Friday, July 28, 2017

The Ignitron Rectifier Locomotive

Courtesy of Richard Schauer, we have a large selection of photos of the newly-arrived electric locomotive.  This is about half of them; if there's any popular demand, we can probably show more.

I don't have many captions to add; in most cases it's obvious what we're looking at.  I cannot identify some of the pictures of the internal electrical equipment.

Inside the cab:

We could use a "Notching Guide" on a lot of our cars:

Some of the wiring was stolen by thieves:

Inside the arc chutes we probably have the contactors for the tap changer:

This is probably the control circuits for the igniters, and it looks like most of the components are missing:


Anonymous said...

That locomotive has quite a history from the Virginian to the New Haven to the Penn central to Conrail. Sorry I do not have all the numbers right at hand.

I hope it sees some paint sooner than later! My choice would be the New Haven; which I rode back in the old days.

Ted Miles

Randall Hicks said...

Virginian EL-C 131, Norfolk & Western EL-C 231, New Haven EF-4 300, PC E33 4601, Conrail 4601. It's also interesting that after retirement from Conrail, it was acquired by GE for possible rebuilding, but I don't remember what they had in mind.

Randall Hicks said...

Oh, and sorry, the number 300 has already been taken. Please make another choice. :)

Nick Gawriluk said...

Sounds like Ted will be happy as I hear its getting the New Haven livery.

Randall Hicks said...

So McGinnis lives! I take it that the only New Haven choice is something like this:

That's not as good as the New Haven PA paint scheme, but anything, even flat black, would be an improvement.

Frank Hicks said...

As I understand it, livery plans are a ways in the future - the thing still needs to raise enough money to pay for 70' of track space and then get a lot of steel work done before any paint can go on. If it does come time for a paint job, this would seem like a prime candidate for a "vote with your dollars" campaign: donate towards which of the four liveries you prefer, with all donations going towards whichever livery gets the highest proportion donated.

Nick Gawriluk said...

I hope Frank's idea comes to pass. The only reason I mentioned the New Haven paint is from the IRM Facebook page, but I honestly have no idea who runs that page.

Anonymous said...

Randy- Among the other photos that may be of interest- inside the "Danger 2500 volts" department, the large red apparatus is the silicon diode rectifier and heat sink assembly. It's obviously a fairly late retrofit. I managed to get a crummy photo of one of the hockey puck diodes between the heat sinks. This room that it is in was formerly the ignitron room, and you can tell what was in it by the tiny little portholes in the doors- there was one per ignitron, for checking the arc. I got a picture of them from the inside, covered (only) in Conrail blue paint. The cut-off wire photos are mainly to show the massive size of the wiring; they go to the (missing) transformer and load reactor. The missing relays are most likely common GE LV66 relays and shouldn't be a big problem to replace.

R. W. Schauer

M E Moyano said...

Almost looks like a 24RLMC-1 Brake stand, but probably is a #6. Would like to know. Thanks...

Steve Kraus said...

Richard, so it *did* get converted from Ignitrons to silicon diodes? Did they raise the HP level?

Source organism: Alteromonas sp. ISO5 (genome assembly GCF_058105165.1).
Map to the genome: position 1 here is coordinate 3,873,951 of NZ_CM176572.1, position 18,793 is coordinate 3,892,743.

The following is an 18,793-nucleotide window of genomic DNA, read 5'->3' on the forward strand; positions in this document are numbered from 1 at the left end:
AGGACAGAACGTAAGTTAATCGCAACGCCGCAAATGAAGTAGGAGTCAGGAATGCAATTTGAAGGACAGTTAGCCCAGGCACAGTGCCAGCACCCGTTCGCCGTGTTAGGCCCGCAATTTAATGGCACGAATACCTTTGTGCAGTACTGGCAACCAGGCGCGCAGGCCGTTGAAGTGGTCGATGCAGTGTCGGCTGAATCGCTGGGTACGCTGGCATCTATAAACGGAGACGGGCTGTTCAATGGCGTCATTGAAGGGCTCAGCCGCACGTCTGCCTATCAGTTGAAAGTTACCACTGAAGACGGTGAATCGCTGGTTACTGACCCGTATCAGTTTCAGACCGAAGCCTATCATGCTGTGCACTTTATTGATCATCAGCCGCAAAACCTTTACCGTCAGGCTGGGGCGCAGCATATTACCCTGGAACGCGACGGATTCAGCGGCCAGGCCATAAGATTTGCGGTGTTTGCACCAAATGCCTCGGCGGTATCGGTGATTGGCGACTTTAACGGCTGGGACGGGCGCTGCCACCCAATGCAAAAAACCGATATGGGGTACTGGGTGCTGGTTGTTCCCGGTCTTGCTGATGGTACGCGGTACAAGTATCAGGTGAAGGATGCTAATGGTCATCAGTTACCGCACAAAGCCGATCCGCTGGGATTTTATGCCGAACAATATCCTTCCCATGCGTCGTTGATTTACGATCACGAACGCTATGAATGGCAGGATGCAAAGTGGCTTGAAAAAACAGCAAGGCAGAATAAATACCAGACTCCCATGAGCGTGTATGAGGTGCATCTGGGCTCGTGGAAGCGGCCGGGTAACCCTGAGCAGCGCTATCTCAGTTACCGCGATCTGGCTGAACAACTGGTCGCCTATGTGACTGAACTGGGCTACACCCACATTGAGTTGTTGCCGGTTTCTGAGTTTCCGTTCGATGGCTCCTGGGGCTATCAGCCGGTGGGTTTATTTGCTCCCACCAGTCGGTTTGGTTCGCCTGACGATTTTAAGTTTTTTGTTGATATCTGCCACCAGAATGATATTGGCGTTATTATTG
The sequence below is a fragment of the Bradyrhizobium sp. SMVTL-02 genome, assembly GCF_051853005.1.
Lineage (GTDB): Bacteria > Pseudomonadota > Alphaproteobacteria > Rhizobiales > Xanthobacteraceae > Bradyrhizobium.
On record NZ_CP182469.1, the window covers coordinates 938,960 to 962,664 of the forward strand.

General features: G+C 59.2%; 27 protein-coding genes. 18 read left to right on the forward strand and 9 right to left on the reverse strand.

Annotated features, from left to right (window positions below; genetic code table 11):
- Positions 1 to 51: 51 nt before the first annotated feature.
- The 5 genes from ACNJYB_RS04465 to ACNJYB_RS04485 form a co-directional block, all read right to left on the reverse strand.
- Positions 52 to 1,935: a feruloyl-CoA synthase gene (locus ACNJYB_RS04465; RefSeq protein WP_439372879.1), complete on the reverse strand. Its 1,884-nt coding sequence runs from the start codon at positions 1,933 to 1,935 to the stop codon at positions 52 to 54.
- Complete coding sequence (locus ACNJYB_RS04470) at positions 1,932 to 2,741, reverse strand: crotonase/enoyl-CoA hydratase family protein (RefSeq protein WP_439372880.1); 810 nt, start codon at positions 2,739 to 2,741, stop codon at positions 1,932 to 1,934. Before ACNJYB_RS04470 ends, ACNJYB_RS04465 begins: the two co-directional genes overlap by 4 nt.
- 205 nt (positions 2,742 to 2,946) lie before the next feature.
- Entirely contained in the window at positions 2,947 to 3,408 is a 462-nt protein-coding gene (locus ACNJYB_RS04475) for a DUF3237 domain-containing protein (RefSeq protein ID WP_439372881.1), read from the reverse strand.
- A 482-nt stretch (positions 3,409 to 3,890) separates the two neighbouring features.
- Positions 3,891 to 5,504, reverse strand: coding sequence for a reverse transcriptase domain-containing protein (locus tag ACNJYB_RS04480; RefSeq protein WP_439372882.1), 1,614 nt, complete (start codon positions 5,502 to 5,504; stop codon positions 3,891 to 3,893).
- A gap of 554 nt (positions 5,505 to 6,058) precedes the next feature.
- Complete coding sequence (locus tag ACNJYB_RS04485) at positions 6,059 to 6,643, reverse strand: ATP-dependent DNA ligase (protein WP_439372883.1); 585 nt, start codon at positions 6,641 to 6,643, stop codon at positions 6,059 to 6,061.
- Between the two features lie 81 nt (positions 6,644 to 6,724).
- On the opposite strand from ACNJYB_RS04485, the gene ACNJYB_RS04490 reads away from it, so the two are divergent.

Anonymous said...

Myron- You had it right the first time. 24RL brakes.

Steve- No idea on the horsepower. It doesn't seem to be common knowledge that it was converted to diodes. In fact there is physical and photographic evidence to suggest that this unit probably didn't run in Conrail blue, or at least run much, and it appears to have had substantial work done at about the same time it was painted blue. Whether the silicon conversion was done at that time, or earlier, is something I don't know. But it's obviously a late conversion.

For everyone- An interesting one for you. Inside the cab, there's a stencil (I took a picture but Randy didn't put it up) that says "4601 E-33" and then above it, under a chipped-off layer of paint, is its N&W number. Not 232, as most Internet sources would seem to suggest, but 231. Hmmm.

R. W. Schauer

Frank Hicks said...

Richard, thanks for the confirmation on the N&W fleet number. At some point in the late 1960s it seems New Haven 301 was wrecked and swapped its order in the series with 300 for some reason. From what I've been able to gather, the EL-C series was renumbered as follows:

VGN > N&W > NH > PC (then CR same #)

130 - 230 - rebuilt to slug by N&W, sold to NH as parts source
131 - 231 - 300 - 4601 (now at IRM)
132 - 232 - 301 - wrecked sometime around PC takeover, assigned number 4600, scrapped
133 - 233 - 302 - 4602
134 - 234 - 303 - 4603
135 - 235 - 304 - 4604 (now at VMT) nauseam up to 141/241/310/4610.

I'm not 100% certain of this renumbering but it seems to fit the facts I've come across.

Chris said...

So would the changes theoretically limit a restoration of this locomotive to the later paint schemes, or since the hazardous transformers and stuff will never be put back anyway, could the exterior be restored correctly for earlier paint schemes?

Joshua Sutherland said...

Since nobody else has said it, I'd love to see some more images of it.

Maciek said...

The outside changes are strictly for Conrail era. They include double gill sheet of metal where rectifier doors used to be, small gill on the bottom of rear nose door, cut away corners on top of main pilot plate-front and rear plus the slanted lift bars for uncoupling-these were Conrail applications. Penn Central removed the main cable and insulator from the top of rear nose for multiple running. So to make the locomotive accurate for Hew Haven paint scheme, these would need to be reconfigured.